Polygamy is practiced in both Mali and Guinea but there are many differences in the way it is practiced in each country and the effect it has on family life. According to the Quran men can have up to 4 wives* but only men who are very well off will marry this many women. It is important to note that every family is different and will have their own dynamic. This comparison is based on my observations in Middle Guinea.
1. To start, there are significant differences in the time the husband marries the first wife and second wife. In Mali, it seemed like wives were generally close in age to one another. It wasn’t so obvious who the first wife was. In Guinea, it’s an entirely different story. Wives are not usually close in age and they are generally married many years apart. After the first wife has had all her children, the husband will marry the second wife and start having children with her. So only one wife is having babies at a time versus co-wives alternating pregnancies.
2. There are also differences in the housing for the wives. In Mali, wives had separate rooms but they basically lived with each other and shared household responsibilities. Husbands would spend 1-2 nights with one wife and then visit the other one. This, like everything, has its pros and cons. Sometimes wives would fight or be jealous of one another. Here in Middle Guinea, each wife has her own house. While this may seem better it also means that a husband generally has to travel farther and will be away from some of his children when he is visiting the other wife/wives. From what I’ve seen here in Guinea, the husband doesn’t always follow this rule to a T but he is supposed to be visiting all his wives and spending equal time with each.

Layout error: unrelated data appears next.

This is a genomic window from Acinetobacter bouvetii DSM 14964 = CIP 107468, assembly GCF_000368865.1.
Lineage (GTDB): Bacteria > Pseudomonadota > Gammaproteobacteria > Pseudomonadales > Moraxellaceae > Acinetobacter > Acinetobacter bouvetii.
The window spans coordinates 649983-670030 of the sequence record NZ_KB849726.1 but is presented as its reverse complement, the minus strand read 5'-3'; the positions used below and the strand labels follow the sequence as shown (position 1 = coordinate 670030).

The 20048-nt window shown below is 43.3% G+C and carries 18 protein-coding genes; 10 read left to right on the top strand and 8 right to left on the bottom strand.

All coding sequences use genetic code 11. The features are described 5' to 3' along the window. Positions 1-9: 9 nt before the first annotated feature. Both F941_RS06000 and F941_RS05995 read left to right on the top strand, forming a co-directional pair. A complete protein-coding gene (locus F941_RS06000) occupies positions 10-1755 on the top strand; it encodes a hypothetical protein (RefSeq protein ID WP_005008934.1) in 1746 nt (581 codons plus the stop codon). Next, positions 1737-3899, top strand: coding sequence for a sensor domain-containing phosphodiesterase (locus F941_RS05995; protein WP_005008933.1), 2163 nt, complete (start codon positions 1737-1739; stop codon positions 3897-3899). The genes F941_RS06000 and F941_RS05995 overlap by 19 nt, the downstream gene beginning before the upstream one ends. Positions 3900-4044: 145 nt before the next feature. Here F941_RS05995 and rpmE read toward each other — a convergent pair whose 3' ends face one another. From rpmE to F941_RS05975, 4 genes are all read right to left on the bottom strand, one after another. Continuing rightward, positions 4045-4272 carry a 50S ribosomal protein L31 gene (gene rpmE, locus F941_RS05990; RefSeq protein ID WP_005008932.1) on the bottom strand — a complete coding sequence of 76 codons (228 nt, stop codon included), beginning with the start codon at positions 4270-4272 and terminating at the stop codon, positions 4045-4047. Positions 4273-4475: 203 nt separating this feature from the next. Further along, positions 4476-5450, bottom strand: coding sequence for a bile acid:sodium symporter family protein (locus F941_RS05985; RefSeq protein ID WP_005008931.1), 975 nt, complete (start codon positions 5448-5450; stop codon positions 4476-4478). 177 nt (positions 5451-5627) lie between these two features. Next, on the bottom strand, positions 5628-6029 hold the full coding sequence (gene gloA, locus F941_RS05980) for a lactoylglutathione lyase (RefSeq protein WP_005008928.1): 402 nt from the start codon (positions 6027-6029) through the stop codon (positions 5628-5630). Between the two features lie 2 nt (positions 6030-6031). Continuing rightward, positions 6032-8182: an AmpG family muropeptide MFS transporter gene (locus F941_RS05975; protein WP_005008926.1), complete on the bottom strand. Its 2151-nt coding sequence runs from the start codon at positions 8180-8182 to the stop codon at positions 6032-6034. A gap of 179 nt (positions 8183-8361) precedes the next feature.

3. The last difference I want to mention is the result of the first two differences. When kids don’t grow up in the same household or at the same time they will inevitably be less close to each other. There are even words in Pular to distinguish between your half and full siblings. Neenegooto= same mother/full sibling. Babbagooto= same dad/half-sibling. These words may exist in Bambara but I never learned them in the time I was there and the dynamic between half-siblings was different.
During my first 3 months in Mali I lived with a host family outside of Bamako. The family consisted of the father, who was in his early 70’s, his 2 wives, 2 unmarried sons, 1 divorced daughter, and the young families of 2 married sons**. I remember asking my adult host brother in Mali how many brothers and sisters he had. He listed all half and full siblings without distinguishing which was which. I had to probe further to get him to reveal whose mom was whose. Even to this day I’m unsure who his biological mother was because it wasn’t obvious. Now this is only one family so this may not be the case everywhere but I remember thinking how amazing it was that the co-wives had co-mothered and that even as adults the children felt they had 2 mothers.
I’ve seen a mix of things in Guinea.
One of the families I see regularly consists of 2 wives. While the second wife lives in a nearby village, I always see her kids at the first wife’s house. I actually didn’t meet the second wife until 3 months after I’d been at site because she had been in Conakry. During that time, her kids (ages 8,6,5) were being fed and taken care of by the first wife and their older half-siblings so in this case the two families are still very united.
However, when men marry 3-4 wives, I think it is much harder to stay close. In my small village, there is a man with 3 wives. Even though I knew two of his sons it took me a while to figure out that the two of them were half-siblings because I never saw them or their mothers hang out much. Another friend whose mom is a fourth wife said that she really disagrees with the practice of polygamy. Her dad is much older than her mom and can no longer walk so her mom has had to find work to support the family. She said she has a lot of older half-siblings that are either abroad or doing relatively well but they don’t think to send money very often to help out their “co-family”. They preferred to send any money to their biological mothers.